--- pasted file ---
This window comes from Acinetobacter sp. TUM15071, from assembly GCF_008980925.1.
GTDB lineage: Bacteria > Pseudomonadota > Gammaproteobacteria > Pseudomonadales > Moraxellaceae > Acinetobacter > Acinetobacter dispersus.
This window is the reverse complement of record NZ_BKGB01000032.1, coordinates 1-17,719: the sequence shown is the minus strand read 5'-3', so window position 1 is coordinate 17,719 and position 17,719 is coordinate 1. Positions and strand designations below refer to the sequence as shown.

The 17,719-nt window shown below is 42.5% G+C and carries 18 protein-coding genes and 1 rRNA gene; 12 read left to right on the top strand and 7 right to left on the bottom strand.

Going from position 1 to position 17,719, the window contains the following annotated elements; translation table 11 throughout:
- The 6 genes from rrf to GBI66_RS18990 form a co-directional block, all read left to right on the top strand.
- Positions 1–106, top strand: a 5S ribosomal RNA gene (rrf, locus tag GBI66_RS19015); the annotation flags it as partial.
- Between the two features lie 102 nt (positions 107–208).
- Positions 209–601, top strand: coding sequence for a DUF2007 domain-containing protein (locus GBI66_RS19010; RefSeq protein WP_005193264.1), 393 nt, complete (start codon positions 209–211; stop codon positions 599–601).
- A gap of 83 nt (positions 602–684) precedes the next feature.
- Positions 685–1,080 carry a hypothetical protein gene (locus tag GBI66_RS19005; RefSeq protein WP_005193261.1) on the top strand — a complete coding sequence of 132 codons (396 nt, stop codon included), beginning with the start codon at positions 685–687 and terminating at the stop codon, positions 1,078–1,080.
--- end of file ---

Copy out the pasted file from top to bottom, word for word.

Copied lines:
This window comes from Acinetobacter sp. TUM15071, from assembly GCF_008980925.1.
GTDB lineage: Bacteria > Pseudomonadota > Gammaproteobacteria > Pseudomonadales > Moraxellaceae > Acinetobacter > Acinetobacter dispersus.
This window is the reverse complement of record NZ_BKGB01000032.1, coordinates 1-17,719: the sequence shown is the minus strand read 5'-3', so window position 1 is coordinate 17,719 and position 17,719 is coordinate 1. Positions and strand designations below refer to the sequence as shown.

The 17,719-nt window shown below is 42.5% G+C and carries 18 protein-coding genes and 1 rRNA gene; 12 read left to right on the top strand and 7 right to left on the bottom strand.

Going from position 1 to position 17,719, the window contains the following annotated elements; translation table 11 throughout:
- The 6 genes from rrf to GBI66_RS18990 form a co-directional block, all read left to right on the top strand.
- Positions 1–106, top strand: a 5S ribosomal RNA gene (rrf, locus tag GBI66_RS19015); the annotation flags it as partial.
- Between the two features lie 102 nt (positions 107–208).
- Positions 209–601, top strand: coding sequence for a DUF2007 domain-containing protein (locus GBI66_RS19010; RefSeq protein WP_005193264.1), 393 nt, complete (start codon positions 209–211; stop codon positions 599–601).
- A gap of 83 nt (positions 602–684) precedes the next feature.
- Positions 685–1,080 carry a hypothetical protein gene (locus tag GBI66_RS19005; RefSeq protein WP_005193261.1) on the top strand — a complete coding sequence of 132 codons (396 nt, stop codon included), beginning with the start codon at positions 685–687 and terminating at the stop codon, positions 1,078–1,080.